Also, an estimated 136,000 workers, that is 10% of all employees in the legal entities, earned less than 3,854 kuna (€514), reported the daily newspaper.

Rise in wages in the IT and hospitality sectors

Broken down by the sectors, the biggest rise (+9%) in the average monthly salaries over the last year was seen in the IT sector and the tourism and hospitality industry.

In the public sector, salaries in the healthcare sector increased 6.5%. The daily reports that the average monthly wage in Croatian hospitals is HRK 9,600 (€1,280).

In the social welfare sector, the average monthly wage is HRK 6,100, and in primary schools, HRK 7,800, while the average monthly wage for employees in secondary schools is HRK 7,900, and the average salary paid by universities is HRK 11,000.

The average net salary in the state administration is below HRK 8,200.

The average wage in the manufacturing sector has risen by about hundred kuna to HRK 6,572.

Low tax ethics

A survey conducted by researchers Josip Franić and Stanislaw Cichocki show that every one in four employees in Croatia (27%) actually receive  higher amounts of monthly wage than the salary reported to the relevant institutions.

The survey conducted in September 2019 shows that every one in seven employees in the European Union has nothing against the cheating in the reporting a lower tax base so that they can get actually a higher monthly pay off-the-books.

"One in seven fully declared EU workers would have nothing against receiving one part of their wages off-the-books," according to the research.

For instance, in Croatia 17.6% of the respondents said they had nothing against receiving one part of their wages off-the-books, and in the Netherlands, this percentage stood at 25%, whereas Portugal had the lowest number of workers who are willing to opt for wage under-reporting.

(€1 = HRK 7.5)

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Thursday, 21 October 2021

Croatia Reports Consolidated General Government Budget Deficit of HRK 27.85 bn

ZAGREB, 21 Oct 2021 - Croatia ran a consolidated general government deficit of HRK 27.85 billion in 2020, which was 7.4% of GDP, while the public debt to GDP ratio increased to 87.3%, the National Bureau of Statistics (DZS) reported on Thursday. 

By comparison, the general government budget ran a surplus of HRK 1.2 billion or 0.3% of GDP in 2019, of HRK 864 million or 0.2% of GDP in 2018, and of HRK 2.8 billion or 0.8% of GDP in 2017.

Last year's deficit was mainly due to the impact of the COVID-19 pandemic on economic activity and because of state aid to the economy.

The consolidated general government debt reached HRK 330.23 billion in 2020, or 87.3% of GDP, ending the multi-year trend of decline.

By comparison, the consolidated public debt was HRK 293.2 billion or 71.1% of GDP in 2019, HRK 286.6 billion or 73.3% of GDP in 2018, and HRK 285.4 billion or 76.7% of GDP in 2017.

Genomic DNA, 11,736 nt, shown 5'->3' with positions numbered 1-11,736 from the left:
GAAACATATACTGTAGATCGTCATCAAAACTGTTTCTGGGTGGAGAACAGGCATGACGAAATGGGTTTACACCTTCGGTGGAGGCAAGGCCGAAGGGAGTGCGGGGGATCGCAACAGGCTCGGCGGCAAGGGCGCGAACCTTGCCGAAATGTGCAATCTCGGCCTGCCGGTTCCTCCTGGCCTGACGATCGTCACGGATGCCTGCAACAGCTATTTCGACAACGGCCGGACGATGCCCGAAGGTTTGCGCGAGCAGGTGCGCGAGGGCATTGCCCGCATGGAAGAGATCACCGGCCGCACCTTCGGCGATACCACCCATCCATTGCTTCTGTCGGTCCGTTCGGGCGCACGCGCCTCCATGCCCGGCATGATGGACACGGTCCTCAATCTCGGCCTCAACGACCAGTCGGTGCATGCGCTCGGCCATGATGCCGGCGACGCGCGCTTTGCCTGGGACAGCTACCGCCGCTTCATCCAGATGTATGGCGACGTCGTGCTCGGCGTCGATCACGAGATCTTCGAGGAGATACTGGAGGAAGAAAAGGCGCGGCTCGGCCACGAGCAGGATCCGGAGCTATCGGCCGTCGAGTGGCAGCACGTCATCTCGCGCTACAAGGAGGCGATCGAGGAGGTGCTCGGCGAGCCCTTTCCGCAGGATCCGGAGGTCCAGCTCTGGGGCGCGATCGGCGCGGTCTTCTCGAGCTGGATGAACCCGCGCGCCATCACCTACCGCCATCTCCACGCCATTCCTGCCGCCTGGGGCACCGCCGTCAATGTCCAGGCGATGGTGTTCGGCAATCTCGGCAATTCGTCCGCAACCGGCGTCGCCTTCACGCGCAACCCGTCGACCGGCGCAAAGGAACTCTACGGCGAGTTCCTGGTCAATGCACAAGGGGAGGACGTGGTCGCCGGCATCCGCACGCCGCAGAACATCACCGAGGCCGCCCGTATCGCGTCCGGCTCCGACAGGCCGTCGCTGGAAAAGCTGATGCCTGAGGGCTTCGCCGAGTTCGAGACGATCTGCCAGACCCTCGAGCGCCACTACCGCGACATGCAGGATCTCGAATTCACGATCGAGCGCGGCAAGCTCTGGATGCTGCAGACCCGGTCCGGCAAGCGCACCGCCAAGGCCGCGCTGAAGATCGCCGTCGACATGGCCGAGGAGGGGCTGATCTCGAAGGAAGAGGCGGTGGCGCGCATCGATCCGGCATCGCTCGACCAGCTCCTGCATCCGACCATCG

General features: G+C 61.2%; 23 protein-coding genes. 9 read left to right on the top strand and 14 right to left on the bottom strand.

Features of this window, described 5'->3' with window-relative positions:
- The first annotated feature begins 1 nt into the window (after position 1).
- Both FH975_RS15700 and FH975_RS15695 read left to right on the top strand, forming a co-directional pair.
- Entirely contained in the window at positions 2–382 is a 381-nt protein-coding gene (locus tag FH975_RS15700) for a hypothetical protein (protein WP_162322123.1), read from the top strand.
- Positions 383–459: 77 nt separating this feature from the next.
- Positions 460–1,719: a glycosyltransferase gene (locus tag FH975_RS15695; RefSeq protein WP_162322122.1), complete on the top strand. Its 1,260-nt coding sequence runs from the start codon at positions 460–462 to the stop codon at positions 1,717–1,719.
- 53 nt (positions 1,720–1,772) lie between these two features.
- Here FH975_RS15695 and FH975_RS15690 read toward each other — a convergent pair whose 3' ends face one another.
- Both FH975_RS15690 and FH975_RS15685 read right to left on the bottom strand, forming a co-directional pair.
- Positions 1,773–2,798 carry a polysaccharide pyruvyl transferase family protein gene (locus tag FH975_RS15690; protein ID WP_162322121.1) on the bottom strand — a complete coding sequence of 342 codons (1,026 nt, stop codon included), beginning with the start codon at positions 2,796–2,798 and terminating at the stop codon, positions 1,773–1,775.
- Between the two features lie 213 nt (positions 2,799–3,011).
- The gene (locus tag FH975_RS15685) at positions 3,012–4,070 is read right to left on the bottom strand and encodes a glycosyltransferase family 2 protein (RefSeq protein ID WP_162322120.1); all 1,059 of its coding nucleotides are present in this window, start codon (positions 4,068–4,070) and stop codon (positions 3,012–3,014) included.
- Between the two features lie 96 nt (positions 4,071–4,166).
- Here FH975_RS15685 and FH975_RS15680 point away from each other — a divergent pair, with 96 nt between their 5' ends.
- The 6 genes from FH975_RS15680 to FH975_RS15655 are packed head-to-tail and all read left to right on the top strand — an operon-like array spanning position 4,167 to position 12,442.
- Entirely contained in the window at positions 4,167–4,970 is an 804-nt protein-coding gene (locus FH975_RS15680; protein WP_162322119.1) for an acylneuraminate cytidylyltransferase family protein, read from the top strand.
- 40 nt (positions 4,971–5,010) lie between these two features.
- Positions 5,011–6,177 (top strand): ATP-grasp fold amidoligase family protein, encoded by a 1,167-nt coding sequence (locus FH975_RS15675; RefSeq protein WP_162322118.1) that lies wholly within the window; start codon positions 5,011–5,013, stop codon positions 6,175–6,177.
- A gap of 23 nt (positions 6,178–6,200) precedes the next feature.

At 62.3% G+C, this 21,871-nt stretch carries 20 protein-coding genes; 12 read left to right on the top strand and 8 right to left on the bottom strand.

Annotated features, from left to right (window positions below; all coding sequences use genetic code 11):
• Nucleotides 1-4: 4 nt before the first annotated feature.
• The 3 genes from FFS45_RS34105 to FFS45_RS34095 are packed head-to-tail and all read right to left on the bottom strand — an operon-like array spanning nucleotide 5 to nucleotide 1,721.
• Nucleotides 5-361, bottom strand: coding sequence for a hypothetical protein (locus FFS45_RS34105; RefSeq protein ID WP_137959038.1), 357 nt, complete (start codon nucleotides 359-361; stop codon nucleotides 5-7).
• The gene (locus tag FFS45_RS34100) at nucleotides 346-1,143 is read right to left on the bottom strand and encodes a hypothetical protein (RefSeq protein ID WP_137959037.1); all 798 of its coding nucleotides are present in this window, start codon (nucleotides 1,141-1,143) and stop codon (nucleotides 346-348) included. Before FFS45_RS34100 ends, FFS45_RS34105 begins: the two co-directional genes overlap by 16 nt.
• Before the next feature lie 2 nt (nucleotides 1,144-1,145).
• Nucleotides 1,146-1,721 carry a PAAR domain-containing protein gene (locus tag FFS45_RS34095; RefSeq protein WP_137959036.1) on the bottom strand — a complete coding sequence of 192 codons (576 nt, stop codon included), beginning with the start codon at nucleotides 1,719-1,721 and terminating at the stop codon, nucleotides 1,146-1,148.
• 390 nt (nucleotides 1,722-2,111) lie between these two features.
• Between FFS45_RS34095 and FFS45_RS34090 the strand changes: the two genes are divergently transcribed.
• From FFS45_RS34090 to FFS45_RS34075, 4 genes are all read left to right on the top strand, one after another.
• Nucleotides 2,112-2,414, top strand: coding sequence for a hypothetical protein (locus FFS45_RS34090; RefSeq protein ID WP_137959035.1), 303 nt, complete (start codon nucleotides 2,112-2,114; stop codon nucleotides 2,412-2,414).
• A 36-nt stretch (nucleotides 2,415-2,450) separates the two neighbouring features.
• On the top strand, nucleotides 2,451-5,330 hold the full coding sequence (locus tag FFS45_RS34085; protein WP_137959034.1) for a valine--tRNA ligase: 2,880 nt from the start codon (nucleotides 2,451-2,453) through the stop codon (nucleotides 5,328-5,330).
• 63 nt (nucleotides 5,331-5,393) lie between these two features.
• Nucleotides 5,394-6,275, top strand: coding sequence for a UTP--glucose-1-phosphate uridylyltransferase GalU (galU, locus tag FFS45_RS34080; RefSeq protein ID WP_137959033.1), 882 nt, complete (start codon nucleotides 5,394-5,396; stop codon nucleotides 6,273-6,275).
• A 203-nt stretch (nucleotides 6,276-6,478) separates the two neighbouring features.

Deficit growth is driven by the economic fallout of the COVID-19 pandemic

The 2020 deficit was largely influenced by the budget balance deficit, which amounted to HRK 21.98 billion or 5.8% of GDP, increasing by HRK 22 billion from the previous year.

The DZS said that the high deficit was the result of a decline in economic activity caused by the COVID-19 pandemic, which had a considerable impact on the fall in tax revenues and social contributions. On the other hand, the government took long-term measures on the expenditure side of the budget to protect jobs and finance the costs of healthcare.

In 2020, taxes on production and imports totaled HRK 70.7 billion, down by 13% compared with 2019, while current taxes on income and wealth amounted to HRK 24.7 billion, a decrease of 7.4% compared with the previous year. Revenues from net social contributions fell by 4.8% to HRK 45.07 billion.

The 2020 deficit was also generated by the poor financial result of extrabudgetary beneficiaries and public companies as well as by the increase in subsidies and welfare and employment allowances.

Last year, interest expenses totaled HRK 7.4 billion, down by 17.5% compared with 2019, when they amounted to HRK 8.97 billion.

On the other hand, investment increased by 19.3% to HRK 21.3 billion. However, capital transfer expenses reached HRK 942 million, which contributed to the deficit growth.

The primary general government deficit, which shows the difference between revenues and expenditures without interest expenses, was HRK 20.45 billion or 5.4% of GDP, compared with the primary general government surplus of HRK 10.17 billion in 2019.

The government debt to GDP ratio up by 16.2 pp

In 2020, the general government debt increased by HRK 37 billion or 12.6% from 2019, of which HRK 33 billion was generated by net borrowing and the rest by the depreciation of the kuna-euro exchange rate.

The trend of the decreasing Maastricht debt to GDP ratio, which began in 2013, was suddenly reversed by the COVID-19 crisis. In 2020, the general government debt to GDP ratio rose by 16.2 percentage points from 2019 to 87.3%, as a result of the government's increased need for borrowing and the GDP decline caused by the drop in economic activity.

The DZS submits a report on the budget deficit and general government debt to the European Commission twice a year, in April and October. Based on such reports, the Commission decides whether EU member states meet the Maastricht criteria, namely that their general government deficit to GDP ratio is below 3% and that general government consolidated debt is below 60% of GDP.

The Croatian parliament amended the 2021 budget in June, projecting growth of 5.2%, a consolidated general government deficit of 3.8% of GDP (HRK 15.3 billion), and a public debt to GDP ratio of 86.6%.

(€1 = HRK 7.504808)